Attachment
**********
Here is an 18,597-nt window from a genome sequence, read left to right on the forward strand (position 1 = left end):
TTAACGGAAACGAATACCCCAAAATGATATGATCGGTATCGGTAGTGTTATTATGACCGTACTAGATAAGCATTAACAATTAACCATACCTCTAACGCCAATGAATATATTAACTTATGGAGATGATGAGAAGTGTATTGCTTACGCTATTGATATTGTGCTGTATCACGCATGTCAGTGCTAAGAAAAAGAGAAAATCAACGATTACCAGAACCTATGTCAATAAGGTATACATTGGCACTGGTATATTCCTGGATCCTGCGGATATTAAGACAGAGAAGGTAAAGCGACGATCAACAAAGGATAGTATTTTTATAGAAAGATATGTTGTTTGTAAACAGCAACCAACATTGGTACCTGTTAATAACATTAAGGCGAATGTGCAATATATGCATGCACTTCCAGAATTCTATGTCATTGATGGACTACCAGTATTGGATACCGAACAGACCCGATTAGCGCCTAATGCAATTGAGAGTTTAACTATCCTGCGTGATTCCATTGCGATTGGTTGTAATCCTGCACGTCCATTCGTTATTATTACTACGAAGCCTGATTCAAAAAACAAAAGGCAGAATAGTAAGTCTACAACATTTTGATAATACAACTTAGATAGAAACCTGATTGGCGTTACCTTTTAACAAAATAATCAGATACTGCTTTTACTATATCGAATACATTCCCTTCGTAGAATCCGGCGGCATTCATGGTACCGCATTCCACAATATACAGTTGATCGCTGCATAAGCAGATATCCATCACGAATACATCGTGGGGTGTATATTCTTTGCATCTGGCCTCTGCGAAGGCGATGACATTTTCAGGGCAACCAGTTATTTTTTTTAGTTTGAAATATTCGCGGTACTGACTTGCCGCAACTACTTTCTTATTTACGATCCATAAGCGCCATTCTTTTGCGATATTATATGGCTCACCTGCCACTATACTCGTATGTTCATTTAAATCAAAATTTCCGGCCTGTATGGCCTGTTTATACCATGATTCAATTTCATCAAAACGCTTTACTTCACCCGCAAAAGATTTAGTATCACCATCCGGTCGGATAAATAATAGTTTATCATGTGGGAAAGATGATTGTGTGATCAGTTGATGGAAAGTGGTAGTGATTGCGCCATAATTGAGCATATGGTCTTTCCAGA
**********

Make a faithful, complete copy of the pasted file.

Here is an 18,597-nt window from a genome sequence, read left to right on the forward strand (position 1 = left end):
TTAACGGAAACGAATACCCCAAAATGATATGATCGGTATCGGTAGTGTTATTATGACCGTACTAGATAAGCATTAACAATTAACCATACCTCTAACGCCAATGAATATATTAACTTATGGAGATGATGAGAAGTGTATTGCTTACGCTATTGATATTGTGCTGTATCACGCATGTCAGTGCTAAGAAAAAGAGAAAATCAACGATTACCAGAACCTATGTCAATAAGGTATACATTGGCACTGGTATATTCCTGGATCCTGCGGATATTAAGACAGAGAAGGTAAAGCGACGATCAACAAAGGATAGTATTTTTATAGAAAGATATGTTGTTTGTAAACAGCAACCAACATTGGTACCTGTTAATAACATTAAGGCGAATGTGCAATATATGCATGCACTTCCAGAATTCTATGTCATTGATGGACTACCAGTATTGGATACCGAACAGACCCGATTAGCGCCTAATGCAATTGAGAGTTTAACTATCCTGCGTGATTCCATTGCGATTGGTTGTAATCCTGCACGTCCATTCGTTATTATTACTACGAAGCCTGATTCAAAAAACAAAAGGCAGAATAGTAAGTCTACAACATTTTGATAATACAACTTAGATAGAAACCTGATTGGCGTTACCTTTTAACAAAATAATCAGATACTGCTTTTACTATATCGAATACATTCCCTTCGTAGAATCCGGCGGCATTCATGGTACCGCATTCCACAATATACAGTTGATCGCTGCATAAGCAGATATCCATCACGAATACATCGTGGGGTGTATATTCTTTGCATCTGGCCTCTGCGAAGGCGATGACATTTTCAGGGCAACCAGTTATTTTTTTTAGTTTGAAATATTCGCGGTACTGACTTGCCGCAACTACTTTCTTATTTACGATCCATAAGCGCCATTCTTTTGCGATATTATATGGCTCACCTGCCACTATACTCGTATGTTCATTTAAATCAAAATTTCCGGCCTGTATGGCCTGTTTATACCATGATTCAATTTCATCAAAACGCTTTACTTCACCCGCAAAAGATTTAGTATCACCATCCGGTCGGATAAATAATAGTTTATCATGTGGGAAAGATGATTGTGTGATCAGTTGATGGAAAGTGGTAGTGATTGCGCCATAATTGAGCATATGGTCTTTCCAGA